M iles Copeland, brother of the Police drummer Stuart Copeland, has lived a life most folks would consider positively surreal. His father was an American spy and his mother was a British spy during World War II. He spent the first 20 years of his life moving back and forth between America, Great Britain, and the Middle East. He started his career as a music promoter during psychedelia's last hurrah in the early 1970s but distinguished himself pushing punk rock and new-wave music. In the 1980s, he founded IRS records and hit it big again promoting a bubblegum punk act called the Go-Go's. Now, as unlikely as it seems, Copeland is promoting the Bellydance Superstars, a Riverdance-inspired stage show featuring Middle-Eastern music and miles and miles of undulating tummies.
Flyer: Before we start talking about belly dancing and Middle-Eastern music, I have to know what it was like growing up in a family of spies during the Cold War?
Miles Copeland: Back in those days, the spies were all friends. My father knew the Russian agent, and the Russian agent knew my father. It's not like what you see in the James Bond movies. [All the spies] related to each other because they had the same job. They were just working for different governments with different agendas, and since foreign policy reflects domestic policy, there was a lot of stupidity on both sides. It wasn't as "us vs. them" to the degree that one imagined.
And now the obvious question: How does someone known for promoting acts like Sting and the Police, the Sex Pistols, and the Go-Go's end up pushing Middle-Eastern music and belly dance?
Well, it's not so strange really. Rock-and-roll has always sought new influences and absorbed the sounds of other cultures. It all started with white folks getting into black music in Memphis. Elvis' music was cross-cultural. Now rap artists sample Arabic music. Rock-and-roll's just a big sponge soaking up everything it can. It's always looking for a new vibe or a fresh inspiration. The Police, for example, brought punk energy to a pop sensibility and added elements of reggae. Why reggae? Because there was a vibrant Jamaican culture in England, and so English musicians naturally ripped off bits and pieces.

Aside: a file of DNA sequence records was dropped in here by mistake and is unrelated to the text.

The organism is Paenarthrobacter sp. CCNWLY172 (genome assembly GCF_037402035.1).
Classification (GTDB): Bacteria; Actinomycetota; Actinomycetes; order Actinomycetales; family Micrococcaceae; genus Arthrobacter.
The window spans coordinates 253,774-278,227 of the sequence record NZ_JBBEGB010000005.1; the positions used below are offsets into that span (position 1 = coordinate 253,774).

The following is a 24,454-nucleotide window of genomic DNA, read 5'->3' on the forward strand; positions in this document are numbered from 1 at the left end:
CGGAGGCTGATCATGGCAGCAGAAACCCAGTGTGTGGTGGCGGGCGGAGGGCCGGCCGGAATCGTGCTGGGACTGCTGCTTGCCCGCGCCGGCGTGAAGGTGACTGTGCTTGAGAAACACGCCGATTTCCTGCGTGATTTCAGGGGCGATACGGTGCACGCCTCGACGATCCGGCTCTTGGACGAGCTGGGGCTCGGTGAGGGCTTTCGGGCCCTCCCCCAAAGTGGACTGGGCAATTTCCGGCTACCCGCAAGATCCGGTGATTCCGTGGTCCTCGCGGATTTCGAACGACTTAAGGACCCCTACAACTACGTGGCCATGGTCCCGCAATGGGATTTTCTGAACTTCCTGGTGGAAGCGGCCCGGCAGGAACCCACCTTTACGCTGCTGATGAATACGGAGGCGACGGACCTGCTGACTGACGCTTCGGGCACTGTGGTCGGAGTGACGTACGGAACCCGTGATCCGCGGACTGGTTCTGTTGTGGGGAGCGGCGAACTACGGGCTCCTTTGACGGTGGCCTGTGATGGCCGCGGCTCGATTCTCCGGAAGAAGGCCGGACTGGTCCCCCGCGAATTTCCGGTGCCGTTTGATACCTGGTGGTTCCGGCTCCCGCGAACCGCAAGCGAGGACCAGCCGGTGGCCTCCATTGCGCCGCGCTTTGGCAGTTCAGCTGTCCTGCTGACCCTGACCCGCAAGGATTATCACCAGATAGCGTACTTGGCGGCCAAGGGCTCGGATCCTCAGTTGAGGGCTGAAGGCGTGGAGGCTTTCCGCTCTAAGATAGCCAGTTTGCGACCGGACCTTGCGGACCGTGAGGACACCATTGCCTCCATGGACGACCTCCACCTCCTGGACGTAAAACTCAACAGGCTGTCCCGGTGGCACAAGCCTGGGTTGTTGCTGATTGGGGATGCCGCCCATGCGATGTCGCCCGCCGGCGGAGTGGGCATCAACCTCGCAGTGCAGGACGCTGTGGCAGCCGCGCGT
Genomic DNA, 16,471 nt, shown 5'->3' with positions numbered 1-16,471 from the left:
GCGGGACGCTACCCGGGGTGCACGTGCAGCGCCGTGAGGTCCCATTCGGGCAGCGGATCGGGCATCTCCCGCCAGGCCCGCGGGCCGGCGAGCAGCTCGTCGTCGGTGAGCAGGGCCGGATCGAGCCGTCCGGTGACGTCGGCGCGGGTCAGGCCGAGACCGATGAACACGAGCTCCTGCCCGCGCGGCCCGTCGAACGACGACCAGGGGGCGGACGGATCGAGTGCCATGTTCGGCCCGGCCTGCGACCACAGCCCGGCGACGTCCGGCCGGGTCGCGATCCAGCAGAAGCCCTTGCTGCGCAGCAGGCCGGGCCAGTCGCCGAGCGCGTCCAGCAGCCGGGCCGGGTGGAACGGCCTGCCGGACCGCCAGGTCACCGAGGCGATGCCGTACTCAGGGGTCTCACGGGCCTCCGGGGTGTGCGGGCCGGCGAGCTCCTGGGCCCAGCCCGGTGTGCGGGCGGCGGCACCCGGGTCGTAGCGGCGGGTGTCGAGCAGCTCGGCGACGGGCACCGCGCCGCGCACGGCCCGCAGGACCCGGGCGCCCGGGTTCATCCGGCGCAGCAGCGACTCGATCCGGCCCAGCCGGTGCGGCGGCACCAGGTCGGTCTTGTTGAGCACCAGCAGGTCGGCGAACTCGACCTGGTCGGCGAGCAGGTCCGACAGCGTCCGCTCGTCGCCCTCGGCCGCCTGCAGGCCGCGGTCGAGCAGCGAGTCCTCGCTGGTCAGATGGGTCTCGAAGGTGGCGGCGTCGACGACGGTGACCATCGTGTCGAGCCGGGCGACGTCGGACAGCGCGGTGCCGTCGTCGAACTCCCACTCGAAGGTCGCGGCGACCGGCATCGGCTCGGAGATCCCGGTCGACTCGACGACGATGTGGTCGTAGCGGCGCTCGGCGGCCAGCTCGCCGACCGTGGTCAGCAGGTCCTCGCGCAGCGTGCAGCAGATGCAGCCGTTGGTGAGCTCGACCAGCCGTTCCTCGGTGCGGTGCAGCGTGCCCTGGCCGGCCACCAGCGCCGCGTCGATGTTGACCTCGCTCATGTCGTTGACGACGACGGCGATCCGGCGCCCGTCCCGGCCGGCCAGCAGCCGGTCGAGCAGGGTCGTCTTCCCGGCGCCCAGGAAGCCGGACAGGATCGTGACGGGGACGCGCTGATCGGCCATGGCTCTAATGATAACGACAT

Did you develop an affinity for Arabic music while you were living in the Middle East as a kid?
I grew up with Arabic music playing on the radio, but when I went to buy records, I was buying Little Richard, Elvis Presley, and the Doors. But I do think it made me more interested in Arabic music.
You started promoting more world music after the success of Sting's Desert Rose album. How did you move from focusing on world music and world-music hybrids to promoting a belly-dance revue?
I had to ask myself, How the hell do I promote Arabic music to Americans? The answer was to spice it up: to bring in belly dancers. Whenever Michael Jackson or Madonna put a show together, there are always lots of dancers involved, right? Well, once the dancers were involved I saw the music differently. Immediately I thought of Riverdance. That's an example of a small world-music thing transcending ethnicity and going mainstream.
Are Americans -- who don't seem particularly inclined to embrace Middle-Eastern culture these days -- lining up to see the show?
What I discovered was that belly dance is a phenomenon among American women. It's become a way for them to celebrate their femininity, and it's also a health-related activity.
It turns out that 90 percent of the belly-dance paraphernalia in the world is sold in America. In fact, it's almost an American form now. It's sort of like how the Beatles adapted American musical styles, regurgitated them, and sold them back to the world. That's what's happening with belly dance in America.
And I'm guessing that's why you've also developed a line of belly-dance costumes and supplies.
The U.S. has the best belly-dance teachers and dancers in the world, but it's under the radar and a little amateurish. The best a dancer can hope for is doing one big show a year and dancing in restaurants. My aim was to make a high-end product to help expand the form.
Have you felt comfortable moving from rock-and-roll to wiggle-and-jiggle?
[Gaining credibility] was my first job because I could just hear people saying, "God, Miles is doing belly dance, and he's going to pervert the art. He's only looking for pretty girls." Yes, we have a requirement that all of our girls look good, but that's a secondary consideration. The first consideration: Are these the best dancers we can find?
So when [British punk impresario] Malcolm McLaren was throwing you out of his office for actually getting live gigs for his bands, did you ever once think, Hmmm, maybe I should consider belly dance?
If somebody had told me two-and-a-half years ago that my life would be immersed in belly dancing I'd have said, Whaaaaaaa? But now it all seems perfectly natural. n
The Bellydance Superstars take the stage at the New Daisy Theatre on Beale Street on Friday, November 12th, at 7:30 p.m. Tickets are $25 in advance and $30 at the door.